Why We Let Them Fail
In my life thus far, I cannot think of a feeling more powerful or fulfilling than parental pride. It’s the feeling of having some fraction of responsibility for this amazing person that is contributing to our world. You watch in awe as they discover life, make connections, and begin to mold relationships. And as they grow and build their independence, you see them begin to own their actions. From the early days of potty training or learning ABC’s to figuring out school and joining team sports, what was once a little toddler is suddenly a mostly self-sufficient middle schooler. You sit back as they say “I got it, mom” or “I don’t need your help” and realize that they are independent little humans who can function without you. They can make their own food, pack a backpack, get dressed and tackle their day independently. While your heart aches a bit at the thought of them not needing you so much, you also feel a deep sense of pride knowing that your children are succeeding in countless ways. You can see the future ahead—the day when they take the keys to the car, or get a job or head off to college—and acknowledge that they just might be growing up.
As our babies, nothing gives them more pride than telling mom and dad what they conquered. I am sure you have experienced that moment when your child won’t even give you a chance to get in the door because he or she is so excited to share news: “I got the part in the play!” or “I finally made a 3-pointer!” or “I aced my science quiz!” They set their mind to meet a goal and invested a great deal of hard work and determination to meet that target. So over time, they build up a sense of accomplishment, self-worth and independence. They understand the relationship between effort and success, and this becomes an internal mechanism for life.
Along the way, we know that with these moments of success comes the opposite—those disappointments that break their hearts and let them down. As much as they practiced or studied or rehearsed, they were not able to achieve as they hoped. And then they have to come home and tell us. They have to face the reality of the disappointment and look to us to lift them back up. They will rely on us for the pep talk or the strategy to approach it differently or to simply say, “It’s ok to fail sometimes.” As adults, we know all too well that this is part of life, but wouldn’t it be wonderful if we could shelter them from any and all let downs? If we could be sure that they knew all of the vocabulary words for the quiz or hit every mastery level on the rubric? If we knew the secret formula to be sure they made the basketball team or won the student council election?
As a mom, nothing is harder than not being able to take away the pain—to see sadness or heartbreak on your child’s face and know that you can’t do anything about it. But what if that was the best thing for your child? What if that moment was actually a point of inspiration for them? Sure it would be easy for you to write the paragraph or finish the project so they make the deadline, but maybe letting them not complete the task is how you support them. How else will they learn time management? How else will they learn to follow the directions or cut back on the video games? It is not really about the failure or the disappointment. Rather, it is actually about how they get back up so the next time around they can make sure it doesn’t happen again.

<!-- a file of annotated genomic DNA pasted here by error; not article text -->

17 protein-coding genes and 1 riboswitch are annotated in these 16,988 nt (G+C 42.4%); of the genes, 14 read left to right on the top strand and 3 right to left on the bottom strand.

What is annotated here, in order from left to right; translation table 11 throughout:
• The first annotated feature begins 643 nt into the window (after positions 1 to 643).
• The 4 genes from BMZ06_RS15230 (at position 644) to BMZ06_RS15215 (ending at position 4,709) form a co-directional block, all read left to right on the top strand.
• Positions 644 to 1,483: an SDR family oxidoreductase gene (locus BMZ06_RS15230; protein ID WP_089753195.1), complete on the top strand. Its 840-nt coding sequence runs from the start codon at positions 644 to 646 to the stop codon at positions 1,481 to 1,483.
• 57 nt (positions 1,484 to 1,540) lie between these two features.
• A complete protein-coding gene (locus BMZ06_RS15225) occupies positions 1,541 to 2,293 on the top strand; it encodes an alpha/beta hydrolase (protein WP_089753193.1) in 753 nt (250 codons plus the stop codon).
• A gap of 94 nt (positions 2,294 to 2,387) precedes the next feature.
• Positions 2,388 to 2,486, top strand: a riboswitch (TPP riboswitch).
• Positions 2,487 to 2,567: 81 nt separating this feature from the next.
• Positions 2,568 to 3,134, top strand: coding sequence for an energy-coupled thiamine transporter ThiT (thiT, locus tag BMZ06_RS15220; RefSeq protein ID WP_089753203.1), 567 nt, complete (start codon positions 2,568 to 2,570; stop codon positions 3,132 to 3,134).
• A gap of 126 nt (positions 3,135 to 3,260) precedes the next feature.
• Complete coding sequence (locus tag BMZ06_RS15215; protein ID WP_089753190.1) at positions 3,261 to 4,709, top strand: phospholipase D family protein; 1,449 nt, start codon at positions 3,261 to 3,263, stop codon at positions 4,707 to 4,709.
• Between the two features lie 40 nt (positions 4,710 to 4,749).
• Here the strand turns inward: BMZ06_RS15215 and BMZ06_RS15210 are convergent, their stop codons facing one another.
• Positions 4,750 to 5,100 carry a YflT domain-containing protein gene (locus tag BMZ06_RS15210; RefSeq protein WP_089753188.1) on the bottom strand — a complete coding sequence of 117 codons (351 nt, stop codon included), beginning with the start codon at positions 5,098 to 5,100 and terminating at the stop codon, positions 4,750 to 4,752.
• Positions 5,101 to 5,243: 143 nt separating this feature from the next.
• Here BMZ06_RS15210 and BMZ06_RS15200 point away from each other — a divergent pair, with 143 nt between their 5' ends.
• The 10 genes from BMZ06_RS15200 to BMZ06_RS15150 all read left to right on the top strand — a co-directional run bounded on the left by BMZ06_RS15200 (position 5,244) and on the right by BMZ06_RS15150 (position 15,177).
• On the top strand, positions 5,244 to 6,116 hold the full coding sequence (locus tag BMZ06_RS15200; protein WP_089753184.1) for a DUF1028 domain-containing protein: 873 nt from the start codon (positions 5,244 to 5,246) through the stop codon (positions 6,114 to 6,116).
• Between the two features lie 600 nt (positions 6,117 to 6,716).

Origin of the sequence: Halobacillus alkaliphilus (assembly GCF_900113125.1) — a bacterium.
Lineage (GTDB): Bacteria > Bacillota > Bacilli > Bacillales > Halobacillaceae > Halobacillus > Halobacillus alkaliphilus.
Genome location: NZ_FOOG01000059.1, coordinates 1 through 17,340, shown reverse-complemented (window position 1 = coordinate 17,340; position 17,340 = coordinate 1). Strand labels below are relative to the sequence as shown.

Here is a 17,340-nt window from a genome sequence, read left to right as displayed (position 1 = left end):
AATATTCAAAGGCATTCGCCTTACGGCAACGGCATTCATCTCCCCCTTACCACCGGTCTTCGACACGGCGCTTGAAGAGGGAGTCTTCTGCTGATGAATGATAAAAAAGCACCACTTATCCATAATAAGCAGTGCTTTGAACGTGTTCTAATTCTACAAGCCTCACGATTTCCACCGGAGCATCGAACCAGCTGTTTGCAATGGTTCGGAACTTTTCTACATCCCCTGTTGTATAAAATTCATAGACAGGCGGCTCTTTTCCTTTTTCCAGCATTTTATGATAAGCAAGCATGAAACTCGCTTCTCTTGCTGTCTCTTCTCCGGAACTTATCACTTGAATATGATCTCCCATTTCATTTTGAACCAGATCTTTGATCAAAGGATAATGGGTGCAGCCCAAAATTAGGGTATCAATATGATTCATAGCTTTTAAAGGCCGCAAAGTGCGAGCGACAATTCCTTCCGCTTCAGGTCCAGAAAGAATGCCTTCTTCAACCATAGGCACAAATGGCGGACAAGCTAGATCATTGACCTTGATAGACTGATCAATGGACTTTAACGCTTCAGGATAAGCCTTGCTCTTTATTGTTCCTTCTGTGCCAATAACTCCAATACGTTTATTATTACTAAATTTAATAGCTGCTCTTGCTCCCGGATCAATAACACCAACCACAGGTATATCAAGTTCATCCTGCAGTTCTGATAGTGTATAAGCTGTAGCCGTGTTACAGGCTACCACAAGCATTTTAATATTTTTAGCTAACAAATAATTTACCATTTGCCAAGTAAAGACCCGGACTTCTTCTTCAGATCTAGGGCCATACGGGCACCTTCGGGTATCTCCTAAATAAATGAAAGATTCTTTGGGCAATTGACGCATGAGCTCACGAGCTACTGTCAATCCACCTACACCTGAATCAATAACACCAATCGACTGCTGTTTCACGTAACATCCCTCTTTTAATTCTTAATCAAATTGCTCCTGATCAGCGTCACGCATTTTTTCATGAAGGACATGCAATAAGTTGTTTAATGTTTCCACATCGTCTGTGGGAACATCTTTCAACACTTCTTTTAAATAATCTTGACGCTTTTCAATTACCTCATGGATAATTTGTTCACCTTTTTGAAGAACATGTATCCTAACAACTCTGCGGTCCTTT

As a teacher, I knew my students had to fail, and as a mom I know my own children have to fail. I know that I can’t write the teacher for an extension or ask the coach to give him another chance. I know I can’t run home to get his trumpet so he doesn’t lose points. I know that my child will fall off the bike many, many times before he takes off down the sidewalk. But I also know that he will feel extreme pride and joy as he coasts down the street, knowing how much concentration and hard work it took to get him there. And that is where the parental pride feels the sweetest.
After almost 20 years of working in middle schools and 13 years of raising children, I can tell you that fail is not a four-letter word. To fail is not disappointing or terrible…to fail is to find your reach, to find how far you can really push your capacity. If you don’t allow your child to get there, then they will never know how far they can really go. When you step in or take over, you are telling them that they are not capable. When you interfere, you are disrupting the neurological connections needed for their brain wiring to develop. What seems like help is actually promoting helplessness as you delay the executive function development that is so essential in middle school years.
I often refer to this time as a dress rehearsal or rough draft. We have these few precious years to let them make the mistakes and test the boundaries of their capabilities. But we have to let them do it on their own. So I urge you to watch from the sidelines. You can be the cheerleader for success and the warm hug when they are let down. But let them have their moments, good or bad. Let them feel the stress and manage the deadlines. In the end, they will be stronger for it, and you will know just how spectacular and capable your child truly is. Is there really anything more magical?